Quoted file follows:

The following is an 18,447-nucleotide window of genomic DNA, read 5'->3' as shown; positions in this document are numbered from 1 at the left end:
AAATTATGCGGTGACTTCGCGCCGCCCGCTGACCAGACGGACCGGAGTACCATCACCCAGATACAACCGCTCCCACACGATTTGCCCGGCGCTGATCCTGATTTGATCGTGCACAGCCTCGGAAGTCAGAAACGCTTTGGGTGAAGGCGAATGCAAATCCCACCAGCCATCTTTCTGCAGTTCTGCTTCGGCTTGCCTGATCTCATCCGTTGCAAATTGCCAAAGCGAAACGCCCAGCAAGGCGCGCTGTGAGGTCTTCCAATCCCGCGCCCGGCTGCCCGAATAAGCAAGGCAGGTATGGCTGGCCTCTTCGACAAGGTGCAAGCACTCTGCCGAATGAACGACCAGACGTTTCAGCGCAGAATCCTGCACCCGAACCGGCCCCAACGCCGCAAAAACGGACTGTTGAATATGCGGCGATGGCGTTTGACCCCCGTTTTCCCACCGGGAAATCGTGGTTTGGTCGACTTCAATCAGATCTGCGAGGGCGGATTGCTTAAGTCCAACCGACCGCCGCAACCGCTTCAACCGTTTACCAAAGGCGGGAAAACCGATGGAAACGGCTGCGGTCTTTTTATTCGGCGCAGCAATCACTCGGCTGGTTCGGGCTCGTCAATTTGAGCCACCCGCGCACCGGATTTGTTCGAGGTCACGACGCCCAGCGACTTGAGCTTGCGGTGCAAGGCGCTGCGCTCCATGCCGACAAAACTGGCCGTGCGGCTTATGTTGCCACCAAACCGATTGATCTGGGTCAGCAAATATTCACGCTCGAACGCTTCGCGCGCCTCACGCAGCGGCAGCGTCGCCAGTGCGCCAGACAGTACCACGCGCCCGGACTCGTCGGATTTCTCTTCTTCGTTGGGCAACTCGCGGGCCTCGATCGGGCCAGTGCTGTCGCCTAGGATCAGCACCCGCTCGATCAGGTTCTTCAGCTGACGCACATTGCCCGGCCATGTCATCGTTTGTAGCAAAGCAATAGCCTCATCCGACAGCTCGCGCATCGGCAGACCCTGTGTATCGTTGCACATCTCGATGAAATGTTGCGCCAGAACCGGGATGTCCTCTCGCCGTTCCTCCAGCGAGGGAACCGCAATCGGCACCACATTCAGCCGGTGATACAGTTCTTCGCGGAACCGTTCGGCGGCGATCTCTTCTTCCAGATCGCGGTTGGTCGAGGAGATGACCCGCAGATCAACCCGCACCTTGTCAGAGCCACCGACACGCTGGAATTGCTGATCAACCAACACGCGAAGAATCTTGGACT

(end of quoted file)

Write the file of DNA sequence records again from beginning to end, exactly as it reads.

The following is an 18,447-nucleotide window of genomic DNA, read 5'->3' as shown; positions in this document are numbered from 1 at the left end:
AAATTATGCGGTGACTTCGCGCCGCCCGCTGACCAGACGGACCGGAGTACCATCACCCAGATACAACCGCTCCCACACGATTTGCCCGGCGCTGATCCTGATTTGATCGTGCACAGCCTCGGAAGTCAGAAACGCTTTGGGTGAAGGCGAATGCAAATCCCACCAGCCATCTTTCTGCAGTTCTGCTTCGGCTTGCCTGATCTCATCCGTTGCAAATTGCCAAAGCGAAACGCCCAGCAAGGCGCGCTGTGAGGTCTTCCAATCCCGCGCCCGGCTGCCCGAATAAGCAAGGCAGGTATGGCTGGCCTCTTCGACAAGGTGCAAGCACTCTGCCGAATGAACGACCAGACGTTTCAGCGCAGAATCCTGCACCCGAACCGGCCCCAACGCCGCAAAAACGGACTGTTGAATATGCGGCGATGGCGTTTGACCCCCGTTTTCCCACCGGGAAATCGTGGTTTGGTCGACTTCAATCAGATCTGCGAGGGCGGATTGCTTAAGTCCAACCGACCGCCGCAACCGCTTCAACCGTTTACCAAAGGCGGGAAAACCGATGGAAACGGCTGCGGTCTTTTTATTCGGCGCAGCAATCACTCGGCTGGTTCGGGCTCGTCAATTTGAGCCACCCGCGCACCGGATTTGTTCGAGGTCACGACGCCCAGCGACTTGAGCTTGCGGTGCAAGGCGCTGCGCTCCATGCCGACAAAACTGGCCGTGCGGCTTATGTTGCCACCAAACCGATTGATCTGGGTCAGCAAATATTCACGCTCGAACGCTTCGCGCGCCTCACGCAGCGGCAGCGTCGCCAGTGCGCCAGACAGTACCACGCGCCCGGACTCGTCGGATTTCTCTTCTTCGTTGGGCAACTCGCGGGCCTCGATCGGGCCAGTGCTGTCGCCTAGGATCAGCACCCGCTCGATCAGGTTCTTCAGCTGACGCACATTGCCCGGCCATGTCATCGTTTGTAGCAAAGCAATAGCCTCATCCGACAGCTCGCGCATCGGCAGACCCTGTGTATCGTTGCACATCTCGATGAAATGTTGCGCCAGAACCGGGATGTCCTCTCGCCGTTCCTCCAGCGAGGGAACCGCAATCGGCACCACATTCAGCCGGTGATACAGTTCTTCGCGGAACCGTTCGGCGGCGATCTCTTCTTCCAGATCGCGGTTGGTCGAGGAGATGACCCGCAGATCAACCCGCACCTTGTCAGAGCCACCGACACGCTGGAATTGCTGATCAACCAACACGCGAAGAATCTTGGACT